It’s no mystery how we got here. On the internet, anti-vaccine propaganda has outpaced pro-vaccine public health information. The anti-vaxxers, as they are colloquially known, have hundreds of websites promoting their message, a roster of tech- and media-savvy influencers and an aggressive political arm that includes at least a dozen political action committees. Defense against this onslaught has been meager. The C.D.C., the nation’s leading public health agency, has a website with accurate information, but no loud public voice. The United States Surgeon General’s office has been mum. So has the White House — and not just under the current administration. That leaves just a handful of academics who get bombarded with vitriol, including outright threats, every time they try to counter pseudoscience with fact.

 

Click on the link for more 

Share this post


Link to post
Share on other sites

I am NOT an anti-vaxer.  I also do not pretend to be smart enough to understand all the science presented.  That said, I do wonder how vaccines affect the ability of people to fight off illnesses later.  What is the line between preventing a disease and weakening your bodies ability to fight things off because it hasn't had to before?

Share this post


Link to post
Share on other sites
1 hour ago, TheGreatBuzz said:

That said, I do wonder how vaccines affect the ability of people to fight off illnesses later.  What is the line between preventing a disease and weakening your bodies ability to fight things off because it hasn't had to before?

Do you know what a vaccine is? It's literally exposing you to a safe version of a disease so you don't get it later in life. Your system is exposed to something like Chicken Pox or Measles, but in a non-fatal way so your body fights it off and you never get it for real.

 

As someone who had cancer (leukemia) as a child, **** anti-vaxxers. Herd immunity means I don't die, not that your kids doesn't have to get a vaccine because everybody else will. I had to miss a month of school in 3rd grade because some kid came in with Measles and I had no immune system because of chemo. Almost had to repeat a grade because somebody didn't get their kid an MMR vaccine. Yes, I'm a bit biased.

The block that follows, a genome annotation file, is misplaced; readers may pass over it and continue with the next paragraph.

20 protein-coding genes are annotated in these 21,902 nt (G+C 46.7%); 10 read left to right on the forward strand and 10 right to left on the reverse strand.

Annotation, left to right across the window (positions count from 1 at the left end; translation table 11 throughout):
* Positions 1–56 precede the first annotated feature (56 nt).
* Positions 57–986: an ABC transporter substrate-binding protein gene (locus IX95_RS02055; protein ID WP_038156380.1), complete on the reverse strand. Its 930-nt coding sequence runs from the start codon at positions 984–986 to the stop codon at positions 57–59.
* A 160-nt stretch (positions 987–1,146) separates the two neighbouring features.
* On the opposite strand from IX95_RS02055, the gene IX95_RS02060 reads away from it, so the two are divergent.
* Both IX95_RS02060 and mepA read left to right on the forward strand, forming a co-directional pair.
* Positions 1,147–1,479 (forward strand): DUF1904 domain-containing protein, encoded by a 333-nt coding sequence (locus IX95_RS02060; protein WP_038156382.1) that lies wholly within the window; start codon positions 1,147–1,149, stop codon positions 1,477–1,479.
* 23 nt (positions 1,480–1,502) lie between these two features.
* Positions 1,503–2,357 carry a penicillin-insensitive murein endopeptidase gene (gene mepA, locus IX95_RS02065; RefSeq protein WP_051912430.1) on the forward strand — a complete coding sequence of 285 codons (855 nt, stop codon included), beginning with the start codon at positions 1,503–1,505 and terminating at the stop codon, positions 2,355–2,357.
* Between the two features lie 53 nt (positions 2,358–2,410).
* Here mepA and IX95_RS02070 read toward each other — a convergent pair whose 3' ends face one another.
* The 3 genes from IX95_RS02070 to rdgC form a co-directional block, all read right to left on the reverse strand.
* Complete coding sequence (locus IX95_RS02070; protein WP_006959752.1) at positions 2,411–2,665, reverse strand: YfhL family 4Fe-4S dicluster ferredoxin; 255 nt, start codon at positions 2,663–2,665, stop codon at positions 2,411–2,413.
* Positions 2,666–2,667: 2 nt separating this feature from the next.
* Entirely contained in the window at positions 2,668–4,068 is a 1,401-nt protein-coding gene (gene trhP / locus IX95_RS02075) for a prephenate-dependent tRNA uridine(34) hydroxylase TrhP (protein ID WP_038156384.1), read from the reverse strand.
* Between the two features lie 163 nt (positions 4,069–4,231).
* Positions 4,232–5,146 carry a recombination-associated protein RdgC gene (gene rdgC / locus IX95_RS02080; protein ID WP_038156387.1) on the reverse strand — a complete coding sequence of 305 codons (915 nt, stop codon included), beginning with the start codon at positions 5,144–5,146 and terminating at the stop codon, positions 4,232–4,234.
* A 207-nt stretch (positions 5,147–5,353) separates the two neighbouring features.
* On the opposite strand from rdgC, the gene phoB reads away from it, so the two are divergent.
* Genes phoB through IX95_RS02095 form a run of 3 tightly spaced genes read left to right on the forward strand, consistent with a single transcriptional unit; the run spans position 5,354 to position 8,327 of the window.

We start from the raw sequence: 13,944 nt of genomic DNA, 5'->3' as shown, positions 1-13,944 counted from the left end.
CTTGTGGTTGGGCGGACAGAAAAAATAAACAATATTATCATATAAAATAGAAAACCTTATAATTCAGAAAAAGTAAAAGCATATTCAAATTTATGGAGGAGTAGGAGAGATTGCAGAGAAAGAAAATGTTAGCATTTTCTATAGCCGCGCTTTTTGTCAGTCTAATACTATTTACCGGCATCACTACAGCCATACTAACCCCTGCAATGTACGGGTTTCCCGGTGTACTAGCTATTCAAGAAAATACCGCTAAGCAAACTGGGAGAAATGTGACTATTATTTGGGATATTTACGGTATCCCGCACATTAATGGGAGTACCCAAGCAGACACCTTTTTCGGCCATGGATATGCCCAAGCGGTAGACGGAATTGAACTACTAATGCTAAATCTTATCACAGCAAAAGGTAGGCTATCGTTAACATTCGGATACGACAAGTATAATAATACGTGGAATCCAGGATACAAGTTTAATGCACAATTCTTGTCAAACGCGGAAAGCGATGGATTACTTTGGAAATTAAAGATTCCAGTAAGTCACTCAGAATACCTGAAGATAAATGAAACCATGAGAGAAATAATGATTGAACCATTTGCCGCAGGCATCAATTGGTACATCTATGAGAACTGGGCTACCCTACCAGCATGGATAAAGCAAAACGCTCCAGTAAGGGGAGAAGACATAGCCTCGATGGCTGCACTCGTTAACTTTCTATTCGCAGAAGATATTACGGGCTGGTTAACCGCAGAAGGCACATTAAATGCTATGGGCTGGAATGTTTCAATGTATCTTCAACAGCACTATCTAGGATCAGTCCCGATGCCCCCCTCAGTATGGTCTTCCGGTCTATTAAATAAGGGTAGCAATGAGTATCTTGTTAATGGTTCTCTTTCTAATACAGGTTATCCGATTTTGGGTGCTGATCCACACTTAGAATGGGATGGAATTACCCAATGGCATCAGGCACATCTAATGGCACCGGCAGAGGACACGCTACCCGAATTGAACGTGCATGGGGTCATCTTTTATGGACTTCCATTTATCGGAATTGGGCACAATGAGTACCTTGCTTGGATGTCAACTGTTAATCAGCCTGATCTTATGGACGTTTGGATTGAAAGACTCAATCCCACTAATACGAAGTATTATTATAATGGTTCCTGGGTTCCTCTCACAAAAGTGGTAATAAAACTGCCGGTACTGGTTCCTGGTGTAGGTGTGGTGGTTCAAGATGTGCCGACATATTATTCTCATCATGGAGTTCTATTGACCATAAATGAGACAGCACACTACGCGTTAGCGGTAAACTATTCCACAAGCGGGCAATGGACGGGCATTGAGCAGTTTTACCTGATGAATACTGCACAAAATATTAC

• Like 3
  • Thanks 1
  • Sad 1

Share this post


Link to post
Share on other sites
26 minutes ago, GhostofSparta said:

Do you know what a vaccine is? It's literally exposing you to a safe version of a disease so you don't get it later in life

Yes I do.  I may not be an expert but I read a book once.  

 

 

Share this post


Link to post
Share on other sites
2 hours ago, TheGreatBuzz said:

I am NOT an anti-vaxer.  I also do not pretend to be smart enough to understand all the science presented.  That said, I do wonder how vaccines affect the ability of people to fight off illnesses later.  What is the line between preventing a disease and weakening your bodies ability to fight things off because it hasn't had to before?

A vaccine is like weight training for your immune system. It doesn’t keep it from working, it makes it work, so that it’s more prepared when exposed to live virus. 

Share this post


Link to post
Share on other sites
9 hours ago, HOF44 said:

A vaccine is like weight training for your immune system. It doesn’t keep it from working, it makes it work, so that it’s more prepared when exposed to live virus. 

But isn't it a weaker version of a virus injected?  To stick with your analogy, is it like knowing you have to go into a weight lifting competition so you only do 10lb curls?

 

I have read that things like the rampant use of hand sanitizer actually hurts your immune system in the long run.  I laugh because at work, the people that use it the most seem to be sick the most.  

 

Again, I'm not expert.  Just kicking around ideas.

Share this post


Link to post
Share on other sites

Create an account or sign in to comment

You need to be a member in order to leave a comment

Create an account

Sign up for a new account in our community. It's easy!

Register a new account

Sign in

Already have an account? Sign in here.

Sign In Now

  • Recently Browsing   0 members

    No registered users viewing this page.